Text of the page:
All of the bond issues on the ballot this year had favorable conditions working for them, so their ultimate passage should not be a surprise.
The dire warnings of crippling debt, the long presidential campaign conversation about the limits of government and the potential for sticker shock over local governments’ asking to borrow $2.7 billion all failed to make much of an impact Tuesday. Houstonians said yes to everything, in most cases by a margin of 2-to-1, even when it meant a tax increase.
Observers and participants offering a postmortem on Election 2012 in some cases ascribed the across-the-board sweep to the Houston character: optimistic, pragmatic, cognizant of the need for the right tools to get the job done, satisfied that the Bayou City is faring better economically than its fellow metropolises across the nation.
Others, though, said it is basic politics. Bond promoters used an astute strategy of placing the measures on a presidential election ballot that promised to inspire an urban, Democratic turnout in jurisdictions that already skew blue.
That combination contributed to victory after victory for local government at the ballot box: $1.9 billion to rebuild and repair Houston Independent School District campuses, $425 million for the Houston Community College system to build and upgrade its classrooms and job training centers, $410 million for city parks, libraries, public safety and public health facilities, and the Metropolitan Transit Authority’s plan to continue to use a chunk of its sales tax money on roads.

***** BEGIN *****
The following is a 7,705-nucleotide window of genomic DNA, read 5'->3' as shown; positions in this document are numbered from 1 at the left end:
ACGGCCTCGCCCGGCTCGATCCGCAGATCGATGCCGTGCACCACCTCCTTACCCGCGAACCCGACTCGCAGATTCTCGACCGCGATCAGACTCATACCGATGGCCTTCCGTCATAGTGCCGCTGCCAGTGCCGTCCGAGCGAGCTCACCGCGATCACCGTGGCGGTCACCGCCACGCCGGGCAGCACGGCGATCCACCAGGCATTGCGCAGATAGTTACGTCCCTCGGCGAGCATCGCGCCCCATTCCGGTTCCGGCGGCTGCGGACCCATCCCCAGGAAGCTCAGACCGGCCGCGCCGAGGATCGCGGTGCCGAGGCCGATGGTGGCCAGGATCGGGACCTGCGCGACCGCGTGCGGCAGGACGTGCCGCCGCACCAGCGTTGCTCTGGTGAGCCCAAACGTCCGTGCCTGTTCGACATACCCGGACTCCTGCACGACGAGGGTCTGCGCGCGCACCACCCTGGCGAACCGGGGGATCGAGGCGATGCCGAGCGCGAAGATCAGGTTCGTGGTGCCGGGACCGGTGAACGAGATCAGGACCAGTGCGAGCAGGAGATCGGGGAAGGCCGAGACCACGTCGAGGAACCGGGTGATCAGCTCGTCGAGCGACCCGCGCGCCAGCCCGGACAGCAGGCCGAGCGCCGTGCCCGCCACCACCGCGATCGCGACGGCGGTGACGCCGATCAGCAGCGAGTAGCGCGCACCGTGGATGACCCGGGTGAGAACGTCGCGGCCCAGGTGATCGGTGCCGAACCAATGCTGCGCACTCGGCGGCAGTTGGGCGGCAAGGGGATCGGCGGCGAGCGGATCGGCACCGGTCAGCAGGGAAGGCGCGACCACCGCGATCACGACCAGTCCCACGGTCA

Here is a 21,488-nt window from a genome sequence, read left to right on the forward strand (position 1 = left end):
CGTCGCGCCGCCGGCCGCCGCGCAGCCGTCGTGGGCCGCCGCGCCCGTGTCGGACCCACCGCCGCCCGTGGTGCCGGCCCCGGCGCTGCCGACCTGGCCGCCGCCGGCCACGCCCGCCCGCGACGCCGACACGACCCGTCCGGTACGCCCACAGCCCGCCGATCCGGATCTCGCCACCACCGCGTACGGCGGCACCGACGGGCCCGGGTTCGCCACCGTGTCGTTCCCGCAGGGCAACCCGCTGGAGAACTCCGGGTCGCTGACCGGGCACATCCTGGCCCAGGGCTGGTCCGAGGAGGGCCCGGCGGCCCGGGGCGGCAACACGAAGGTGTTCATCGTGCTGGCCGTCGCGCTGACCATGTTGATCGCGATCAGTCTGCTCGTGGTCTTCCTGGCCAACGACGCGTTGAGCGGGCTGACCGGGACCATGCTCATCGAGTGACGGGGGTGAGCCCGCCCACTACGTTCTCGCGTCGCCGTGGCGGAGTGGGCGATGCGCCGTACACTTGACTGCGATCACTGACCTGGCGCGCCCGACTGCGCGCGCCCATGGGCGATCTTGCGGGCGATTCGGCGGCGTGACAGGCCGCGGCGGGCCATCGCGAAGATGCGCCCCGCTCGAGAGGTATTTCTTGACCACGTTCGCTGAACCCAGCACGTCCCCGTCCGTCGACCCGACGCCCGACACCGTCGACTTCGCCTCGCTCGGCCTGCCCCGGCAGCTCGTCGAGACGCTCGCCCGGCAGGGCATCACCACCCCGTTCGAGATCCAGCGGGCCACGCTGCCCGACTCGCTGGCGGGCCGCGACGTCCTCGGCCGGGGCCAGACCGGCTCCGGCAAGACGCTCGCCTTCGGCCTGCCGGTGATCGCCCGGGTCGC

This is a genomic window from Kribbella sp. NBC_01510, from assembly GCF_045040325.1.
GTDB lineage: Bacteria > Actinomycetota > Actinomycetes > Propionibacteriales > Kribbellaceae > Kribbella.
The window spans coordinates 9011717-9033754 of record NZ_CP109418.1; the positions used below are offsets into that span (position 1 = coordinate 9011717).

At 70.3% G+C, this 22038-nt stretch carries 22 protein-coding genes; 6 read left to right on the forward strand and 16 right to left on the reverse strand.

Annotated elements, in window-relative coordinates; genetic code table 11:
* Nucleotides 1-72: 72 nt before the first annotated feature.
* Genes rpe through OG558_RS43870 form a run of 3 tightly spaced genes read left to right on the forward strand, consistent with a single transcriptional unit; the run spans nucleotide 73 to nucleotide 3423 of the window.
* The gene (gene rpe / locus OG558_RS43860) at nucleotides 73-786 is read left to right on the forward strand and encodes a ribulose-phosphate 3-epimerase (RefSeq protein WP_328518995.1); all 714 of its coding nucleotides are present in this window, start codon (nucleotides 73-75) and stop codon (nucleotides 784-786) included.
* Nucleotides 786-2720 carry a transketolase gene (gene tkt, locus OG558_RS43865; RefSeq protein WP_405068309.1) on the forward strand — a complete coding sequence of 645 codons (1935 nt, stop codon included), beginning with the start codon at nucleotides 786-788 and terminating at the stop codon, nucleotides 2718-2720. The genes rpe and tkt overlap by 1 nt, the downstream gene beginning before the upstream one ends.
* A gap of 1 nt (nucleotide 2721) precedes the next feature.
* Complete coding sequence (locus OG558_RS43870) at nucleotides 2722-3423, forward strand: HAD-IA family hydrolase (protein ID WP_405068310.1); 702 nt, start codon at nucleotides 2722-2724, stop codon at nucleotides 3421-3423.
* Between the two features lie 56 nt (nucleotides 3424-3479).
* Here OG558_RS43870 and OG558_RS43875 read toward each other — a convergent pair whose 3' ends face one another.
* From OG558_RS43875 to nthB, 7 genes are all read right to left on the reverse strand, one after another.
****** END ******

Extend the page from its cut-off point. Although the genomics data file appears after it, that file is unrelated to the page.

“Other bonds have had loud opposition,” said Gayle Fallon, president of the Houston Federation of Teachers, which took no position on the propositions. “This one had a lot of whining, but no real organized opposition. It wasn’t a huge tax increase, and I think people who voted for it looked at it is as they were doing something for the kids.”
Other than the usual cranks and some robocalls from the Harris County GOP, there really wasn’t any opposition to these issues. Especially for the school bond, where no one who usually supports public education spoke out against it, this was very helpful. A Presidential year turnout and a mostly Democratic electorate in the city of Houston and the HISD and HCC juristictions didn’t hurt, either. I’ll be sure to take a close look at where the support was highest and lowest for all these issues once I get my hands on the precinct data.